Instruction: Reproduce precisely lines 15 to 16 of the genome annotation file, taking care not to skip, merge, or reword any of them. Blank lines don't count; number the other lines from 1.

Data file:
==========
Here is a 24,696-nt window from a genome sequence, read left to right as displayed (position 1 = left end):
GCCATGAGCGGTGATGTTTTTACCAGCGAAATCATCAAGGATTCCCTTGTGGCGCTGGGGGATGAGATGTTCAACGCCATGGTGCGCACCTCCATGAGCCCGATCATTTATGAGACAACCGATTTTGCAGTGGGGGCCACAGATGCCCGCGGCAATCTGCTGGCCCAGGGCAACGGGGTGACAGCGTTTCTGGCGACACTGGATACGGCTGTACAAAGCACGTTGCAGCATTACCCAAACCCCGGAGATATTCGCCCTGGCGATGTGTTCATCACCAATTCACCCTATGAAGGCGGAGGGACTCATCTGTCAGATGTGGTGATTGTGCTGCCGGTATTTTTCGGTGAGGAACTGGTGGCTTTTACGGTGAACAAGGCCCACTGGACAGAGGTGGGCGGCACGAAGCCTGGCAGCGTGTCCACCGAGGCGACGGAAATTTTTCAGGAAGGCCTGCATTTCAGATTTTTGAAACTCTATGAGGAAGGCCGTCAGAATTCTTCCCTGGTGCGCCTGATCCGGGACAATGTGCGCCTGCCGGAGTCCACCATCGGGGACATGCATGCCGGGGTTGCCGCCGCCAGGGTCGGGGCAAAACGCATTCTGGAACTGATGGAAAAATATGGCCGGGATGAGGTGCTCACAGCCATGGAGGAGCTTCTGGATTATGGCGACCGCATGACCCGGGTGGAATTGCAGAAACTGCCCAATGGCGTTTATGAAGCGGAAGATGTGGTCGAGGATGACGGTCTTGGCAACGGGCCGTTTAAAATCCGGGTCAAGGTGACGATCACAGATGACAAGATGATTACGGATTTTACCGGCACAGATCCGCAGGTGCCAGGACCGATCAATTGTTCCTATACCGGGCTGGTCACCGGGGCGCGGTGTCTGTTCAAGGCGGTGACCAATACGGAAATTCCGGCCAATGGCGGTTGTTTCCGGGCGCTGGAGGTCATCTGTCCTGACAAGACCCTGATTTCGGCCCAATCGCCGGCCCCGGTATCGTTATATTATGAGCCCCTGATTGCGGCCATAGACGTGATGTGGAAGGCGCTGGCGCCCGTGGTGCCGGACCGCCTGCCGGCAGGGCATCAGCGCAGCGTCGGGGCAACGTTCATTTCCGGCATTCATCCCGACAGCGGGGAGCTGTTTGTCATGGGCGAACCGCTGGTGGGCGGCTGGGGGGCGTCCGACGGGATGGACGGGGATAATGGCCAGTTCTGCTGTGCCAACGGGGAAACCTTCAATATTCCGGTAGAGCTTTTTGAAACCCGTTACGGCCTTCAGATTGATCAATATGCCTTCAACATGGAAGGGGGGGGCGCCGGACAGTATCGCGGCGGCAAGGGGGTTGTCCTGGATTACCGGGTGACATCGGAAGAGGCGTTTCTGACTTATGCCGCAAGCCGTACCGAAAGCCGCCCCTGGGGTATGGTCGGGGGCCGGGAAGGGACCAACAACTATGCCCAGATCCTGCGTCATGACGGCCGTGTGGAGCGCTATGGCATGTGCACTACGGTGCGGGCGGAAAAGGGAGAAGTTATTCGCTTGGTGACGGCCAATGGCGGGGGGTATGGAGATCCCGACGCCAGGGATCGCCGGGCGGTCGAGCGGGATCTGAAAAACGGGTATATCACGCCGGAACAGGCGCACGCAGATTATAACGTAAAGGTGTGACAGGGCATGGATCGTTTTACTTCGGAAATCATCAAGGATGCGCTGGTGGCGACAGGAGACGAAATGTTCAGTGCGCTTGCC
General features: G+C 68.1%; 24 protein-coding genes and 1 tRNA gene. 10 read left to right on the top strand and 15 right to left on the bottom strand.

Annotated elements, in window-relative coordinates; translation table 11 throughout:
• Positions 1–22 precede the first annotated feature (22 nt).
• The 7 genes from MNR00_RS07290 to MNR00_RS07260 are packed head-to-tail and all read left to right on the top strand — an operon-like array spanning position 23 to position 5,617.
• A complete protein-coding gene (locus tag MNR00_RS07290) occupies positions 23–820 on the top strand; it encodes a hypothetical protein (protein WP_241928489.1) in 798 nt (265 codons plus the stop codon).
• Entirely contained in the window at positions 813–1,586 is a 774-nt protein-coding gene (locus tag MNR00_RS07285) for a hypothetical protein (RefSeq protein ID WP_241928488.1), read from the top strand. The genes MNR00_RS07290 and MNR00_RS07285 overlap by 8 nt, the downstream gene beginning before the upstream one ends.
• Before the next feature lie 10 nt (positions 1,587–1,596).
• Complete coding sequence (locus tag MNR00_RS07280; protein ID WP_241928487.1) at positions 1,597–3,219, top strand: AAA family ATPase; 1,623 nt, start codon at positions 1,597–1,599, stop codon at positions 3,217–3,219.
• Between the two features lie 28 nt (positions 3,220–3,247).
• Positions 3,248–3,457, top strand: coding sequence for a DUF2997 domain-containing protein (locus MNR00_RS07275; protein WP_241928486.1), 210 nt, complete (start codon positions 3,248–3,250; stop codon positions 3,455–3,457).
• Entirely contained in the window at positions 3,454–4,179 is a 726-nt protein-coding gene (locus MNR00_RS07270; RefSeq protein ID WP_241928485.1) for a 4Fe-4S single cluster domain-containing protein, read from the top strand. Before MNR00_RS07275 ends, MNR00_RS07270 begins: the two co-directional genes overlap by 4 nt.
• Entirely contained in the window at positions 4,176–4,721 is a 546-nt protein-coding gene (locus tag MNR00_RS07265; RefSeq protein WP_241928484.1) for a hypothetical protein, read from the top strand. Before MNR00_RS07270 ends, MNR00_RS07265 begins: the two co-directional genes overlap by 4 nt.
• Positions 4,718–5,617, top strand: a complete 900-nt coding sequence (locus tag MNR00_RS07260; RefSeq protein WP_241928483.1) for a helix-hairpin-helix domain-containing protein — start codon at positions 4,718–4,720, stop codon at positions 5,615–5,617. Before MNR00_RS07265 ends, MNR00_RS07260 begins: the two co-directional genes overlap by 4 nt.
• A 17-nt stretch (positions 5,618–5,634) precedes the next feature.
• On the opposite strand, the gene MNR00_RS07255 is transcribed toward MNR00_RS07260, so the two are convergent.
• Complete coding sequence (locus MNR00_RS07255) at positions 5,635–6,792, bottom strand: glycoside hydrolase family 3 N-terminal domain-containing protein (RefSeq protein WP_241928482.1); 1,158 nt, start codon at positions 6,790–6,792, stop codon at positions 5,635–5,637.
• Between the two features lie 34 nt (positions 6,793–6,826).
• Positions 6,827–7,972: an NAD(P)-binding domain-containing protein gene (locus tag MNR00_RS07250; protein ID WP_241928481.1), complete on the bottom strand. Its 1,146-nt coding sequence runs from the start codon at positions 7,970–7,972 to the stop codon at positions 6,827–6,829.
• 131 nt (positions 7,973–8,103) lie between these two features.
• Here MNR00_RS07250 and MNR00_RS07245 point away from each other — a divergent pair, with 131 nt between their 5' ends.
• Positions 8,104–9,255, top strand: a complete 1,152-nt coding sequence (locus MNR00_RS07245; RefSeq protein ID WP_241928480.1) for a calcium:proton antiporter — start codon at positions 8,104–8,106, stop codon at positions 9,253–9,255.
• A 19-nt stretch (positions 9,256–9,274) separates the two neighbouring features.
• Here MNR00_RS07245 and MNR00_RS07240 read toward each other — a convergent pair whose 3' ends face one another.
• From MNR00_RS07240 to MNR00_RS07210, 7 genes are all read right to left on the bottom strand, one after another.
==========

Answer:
• Positions 4,718–5,617, top strand: a complete 900-nt coding sequence (locus tag MNR00_RS07260; RefSeq protein WP_241928483.1) for a helix-hairpin-helix domain-containing protein — start codon at positions 4,718–4,720, stop codon at positions 5,615–5,617. Before MNR00_RS07265 ends, MNR00_RS07260 begins: the two co-directional genes overlap by 4 nt.
• A 17-nt stretch (positions 5,618–5,634) precedes the next feature.